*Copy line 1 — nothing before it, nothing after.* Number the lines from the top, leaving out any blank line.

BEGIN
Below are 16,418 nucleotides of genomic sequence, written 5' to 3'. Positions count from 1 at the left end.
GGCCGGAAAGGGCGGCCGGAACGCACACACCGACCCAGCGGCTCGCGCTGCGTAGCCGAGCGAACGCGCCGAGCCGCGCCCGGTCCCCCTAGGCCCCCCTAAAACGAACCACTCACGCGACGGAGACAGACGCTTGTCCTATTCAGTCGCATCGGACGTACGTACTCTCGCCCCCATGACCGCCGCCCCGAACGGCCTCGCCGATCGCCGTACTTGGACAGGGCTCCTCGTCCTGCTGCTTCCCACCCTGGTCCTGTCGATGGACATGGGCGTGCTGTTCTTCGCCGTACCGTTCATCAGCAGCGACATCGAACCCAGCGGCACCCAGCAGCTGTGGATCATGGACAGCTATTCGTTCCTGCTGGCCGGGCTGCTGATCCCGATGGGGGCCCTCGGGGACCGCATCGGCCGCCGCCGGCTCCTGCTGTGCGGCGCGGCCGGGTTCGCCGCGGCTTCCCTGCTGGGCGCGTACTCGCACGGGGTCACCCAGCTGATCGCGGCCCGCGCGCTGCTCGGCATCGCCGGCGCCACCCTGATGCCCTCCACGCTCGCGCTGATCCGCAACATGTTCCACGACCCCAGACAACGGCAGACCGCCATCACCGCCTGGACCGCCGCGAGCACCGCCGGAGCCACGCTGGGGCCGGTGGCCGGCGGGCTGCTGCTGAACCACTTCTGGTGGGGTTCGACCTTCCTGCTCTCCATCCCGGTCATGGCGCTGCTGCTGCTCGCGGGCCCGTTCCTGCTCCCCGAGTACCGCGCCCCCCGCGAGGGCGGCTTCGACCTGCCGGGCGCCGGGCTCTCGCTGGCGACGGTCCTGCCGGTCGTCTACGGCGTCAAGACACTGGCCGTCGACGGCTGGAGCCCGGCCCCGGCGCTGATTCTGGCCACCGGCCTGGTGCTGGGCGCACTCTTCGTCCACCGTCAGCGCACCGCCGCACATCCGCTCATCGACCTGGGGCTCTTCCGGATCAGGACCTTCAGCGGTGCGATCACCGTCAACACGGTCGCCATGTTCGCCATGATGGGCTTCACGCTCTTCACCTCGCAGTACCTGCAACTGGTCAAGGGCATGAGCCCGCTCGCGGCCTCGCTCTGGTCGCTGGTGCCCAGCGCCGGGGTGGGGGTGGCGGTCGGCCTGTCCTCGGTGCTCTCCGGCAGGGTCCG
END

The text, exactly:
Below are 16,418 nucleotides of genomic sequence, written 5' to 3'. Positions count from 1 at the left end.